Is free trade bad for the environment?
Alberta School of Business researcher finds:
- Between 1994-98, pollution in the U.S fell due to the effects of trade liberalization following NAFTA.
- New market access drove individual manufacturing companies to adopt cleaner technologies.
- U.S. producers also exploited new opportunities to outsource dirty production to Mexico.
- Together, this technology adoption and outsourcing explains two-thirds of the clean-up of U.S. manufacturing.
The unobserved responses of individual polluters are often used to rationalize the aggregate effects of international trade on the environment. In this paper, I provide the first evidence of these responses. I estimate the effects of NAFTA on the emissions of particulate matter and sulfur dioxide from manufacturing plants in the United States. My findings suggest that trade liberalization led to significant reductions of these pollutants at affected plants. On average, nearly two-thirds of the reductions in PM emissions from the U.S. manufacturing sector between 1994 and 1998 can be attributed to trade liberalization following NAFTA.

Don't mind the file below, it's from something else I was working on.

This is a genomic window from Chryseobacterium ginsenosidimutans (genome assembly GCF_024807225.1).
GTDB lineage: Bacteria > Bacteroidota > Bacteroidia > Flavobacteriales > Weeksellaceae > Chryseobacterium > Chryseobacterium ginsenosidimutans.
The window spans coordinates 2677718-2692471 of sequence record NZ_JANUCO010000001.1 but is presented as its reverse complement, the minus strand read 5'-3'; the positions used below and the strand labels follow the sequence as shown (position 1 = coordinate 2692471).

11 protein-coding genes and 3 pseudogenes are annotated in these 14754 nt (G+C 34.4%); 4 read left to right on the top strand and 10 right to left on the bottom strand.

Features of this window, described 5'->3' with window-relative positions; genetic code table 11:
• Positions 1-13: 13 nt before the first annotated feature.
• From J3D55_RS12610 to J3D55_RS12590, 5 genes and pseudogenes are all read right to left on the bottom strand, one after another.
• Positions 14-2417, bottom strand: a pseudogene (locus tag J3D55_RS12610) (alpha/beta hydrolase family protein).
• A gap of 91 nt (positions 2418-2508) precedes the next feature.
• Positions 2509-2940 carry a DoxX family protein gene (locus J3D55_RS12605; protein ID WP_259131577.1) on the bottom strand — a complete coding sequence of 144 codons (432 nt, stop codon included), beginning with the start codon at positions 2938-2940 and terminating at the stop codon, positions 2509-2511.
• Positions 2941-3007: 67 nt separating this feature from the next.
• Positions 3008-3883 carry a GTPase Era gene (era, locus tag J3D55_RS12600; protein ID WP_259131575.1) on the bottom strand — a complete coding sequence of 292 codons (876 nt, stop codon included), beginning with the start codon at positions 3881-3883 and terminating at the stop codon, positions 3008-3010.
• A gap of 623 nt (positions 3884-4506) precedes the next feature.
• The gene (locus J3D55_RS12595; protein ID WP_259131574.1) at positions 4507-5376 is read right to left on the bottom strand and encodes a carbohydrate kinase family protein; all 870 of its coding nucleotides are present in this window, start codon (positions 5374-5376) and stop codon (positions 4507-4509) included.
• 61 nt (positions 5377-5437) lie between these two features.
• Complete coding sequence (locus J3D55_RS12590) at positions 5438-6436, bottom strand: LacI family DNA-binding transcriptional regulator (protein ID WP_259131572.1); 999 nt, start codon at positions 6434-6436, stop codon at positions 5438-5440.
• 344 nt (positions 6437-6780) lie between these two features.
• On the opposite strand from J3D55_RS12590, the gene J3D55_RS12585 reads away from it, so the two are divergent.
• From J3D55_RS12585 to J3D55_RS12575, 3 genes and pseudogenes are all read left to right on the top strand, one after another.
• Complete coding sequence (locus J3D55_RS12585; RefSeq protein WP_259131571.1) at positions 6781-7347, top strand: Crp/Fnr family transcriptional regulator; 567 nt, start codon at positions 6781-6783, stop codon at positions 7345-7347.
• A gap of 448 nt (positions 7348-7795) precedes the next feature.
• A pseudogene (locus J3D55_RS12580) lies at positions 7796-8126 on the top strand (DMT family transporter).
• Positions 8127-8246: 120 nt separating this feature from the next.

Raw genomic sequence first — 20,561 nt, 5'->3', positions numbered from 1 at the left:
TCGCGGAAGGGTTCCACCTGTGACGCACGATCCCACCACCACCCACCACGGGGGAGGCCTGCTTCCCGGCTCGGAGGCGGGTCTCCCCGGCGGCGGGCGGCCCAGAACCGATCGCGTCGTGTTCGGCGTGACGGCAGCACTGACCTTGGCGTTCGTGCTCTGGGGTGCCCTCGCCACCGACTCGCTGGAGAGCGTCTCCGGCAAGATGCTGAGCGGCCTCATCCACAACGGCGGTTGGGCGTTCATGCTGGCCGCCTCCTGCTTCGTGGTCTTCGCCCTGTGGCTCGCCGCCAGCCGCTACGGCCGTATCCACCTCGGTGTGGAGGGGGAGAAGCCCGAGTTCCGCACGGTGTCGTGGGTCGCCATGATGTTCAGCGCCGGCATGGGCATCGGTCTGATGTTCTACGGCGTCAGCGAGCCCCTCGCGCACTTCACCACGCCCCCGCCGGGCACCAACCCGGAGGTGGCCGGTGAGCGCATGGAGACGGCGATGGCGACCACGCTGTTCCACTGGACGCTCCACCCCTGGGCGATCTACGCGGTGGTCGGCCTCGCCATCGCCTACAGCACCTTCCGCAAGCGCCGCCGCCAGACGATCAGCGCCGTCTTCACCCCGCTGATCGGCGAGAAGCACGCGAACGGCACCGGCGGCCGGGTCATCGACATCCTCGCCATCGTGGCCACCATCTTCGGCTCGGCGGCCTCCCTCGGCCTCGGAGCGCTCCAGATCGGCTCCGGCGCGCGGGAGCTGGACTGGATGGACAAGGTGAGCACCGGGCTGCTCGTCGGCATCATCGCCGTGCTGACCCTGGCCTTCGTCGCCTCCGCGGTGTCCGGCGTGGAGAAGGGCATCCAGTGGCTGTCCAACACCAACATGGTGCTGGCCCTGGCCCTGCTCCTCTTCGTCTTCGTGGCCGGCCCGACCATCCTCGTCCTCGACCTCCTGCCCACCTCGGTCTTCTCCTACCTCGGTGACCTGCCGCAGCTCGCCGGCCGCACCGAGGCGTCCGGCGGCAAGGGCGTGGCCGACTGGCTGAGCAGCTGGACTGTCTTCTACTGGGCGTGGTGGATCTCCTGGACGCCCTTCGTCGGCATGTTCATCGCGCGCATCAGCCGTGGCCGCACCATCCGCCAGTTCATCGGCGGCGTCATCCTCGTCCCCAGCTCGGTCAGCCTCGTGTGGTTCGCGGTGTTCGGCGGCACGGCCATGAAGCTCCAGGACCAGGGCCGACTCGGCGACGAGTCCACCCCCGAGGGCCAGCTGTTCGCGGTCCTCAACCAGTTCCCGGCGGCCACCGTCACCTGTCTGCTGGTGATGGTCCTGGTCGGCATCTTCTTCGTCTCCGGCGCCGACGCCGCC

The article, “Trade liberalization and the environment: Evidence from NAFTA and U.S. manufacturing” by Jevan Cherniwchan is published in the Journal of International Economics.
Jevan Cherniwchan studies the interaction between international trade and economic growth, and environmental outcomes. He also studies the determinants of international trade prior to World War I. Jevan attended the University of Alberta (BA (Hons)), University of British Columbia (MA Economics), and University of Calgary (PhD). He is currently an Assistant Professor in the Marketing, Business Economics and Law department at the Alberta School of Business.